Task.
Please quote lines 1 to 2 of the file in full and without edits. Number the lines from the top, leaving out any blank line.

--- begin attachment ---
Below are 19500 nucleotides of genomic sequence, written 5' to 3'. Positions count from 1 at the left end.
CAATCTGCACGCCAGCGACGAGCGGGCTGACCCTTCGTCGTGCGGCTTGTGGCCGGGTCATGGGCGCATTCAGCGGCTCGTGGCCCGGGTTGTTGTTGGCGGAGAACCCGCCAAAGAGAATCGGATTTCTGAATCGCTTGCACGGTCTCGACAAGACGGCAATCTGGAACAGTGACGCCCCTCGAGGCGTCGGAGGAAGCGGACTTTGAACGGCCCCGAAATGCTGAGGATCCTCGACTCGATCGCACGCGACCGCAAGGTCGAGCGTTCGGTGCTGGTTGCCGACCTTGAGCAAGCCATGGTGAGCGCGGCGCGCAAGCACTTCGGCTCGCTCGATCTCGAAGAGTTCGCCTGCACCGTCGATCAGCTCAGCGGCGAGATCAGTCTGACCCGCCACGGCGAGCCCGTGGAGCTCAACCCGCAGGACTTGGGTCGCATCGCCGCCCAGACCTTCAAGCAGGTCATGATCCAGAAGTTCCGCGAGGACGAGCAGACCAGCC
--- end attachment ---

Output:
Below are 19500 nucleotides of genomic sequence, written 5' to 3'. Positions count from 1 at the left end.
CAATCTGCACGCCAGCGACGAGCGGGCTGACCCTTCGTCGTGCGGCTTGTGGCCGGGTCATGGGCGCATTCAGCGGCTCGTGGCCCGGGTTGTTGTTGGCGGAGAACCCGCCAAAGAGAATCGGATTTCTGAATCGCTTGCACGGTCTCGACAAGACGGCAATCTGGAACAGTGACGCCCCTCGAGGCGTCGGAGGAAGCGGACTTTGAACGGCCCCGAAATGCTGAGGATCCTCGACTCGATCGCACGCGACCGCAAGGTCGAGCGTTCGGTGCTGGTTGCCGACCTTGAGCAAGCCATGGTGAGCGCGGCGCGCAAGCACTTCGGCTCGCTCGATCTCGAAGAGTTCGCCTGCACCGTCGATCAGCTCAGCGGCGAGATCAGTCTGACCCGCCACGGCGAGCCCGTGGAGCTCAACCCGCAGGACTTGGGTCGCATCGCCGCCCAGACCTTCAAGCAGGTCATGATCCAGAAGTTCCGCGAGGACGAGCAGACCAGCC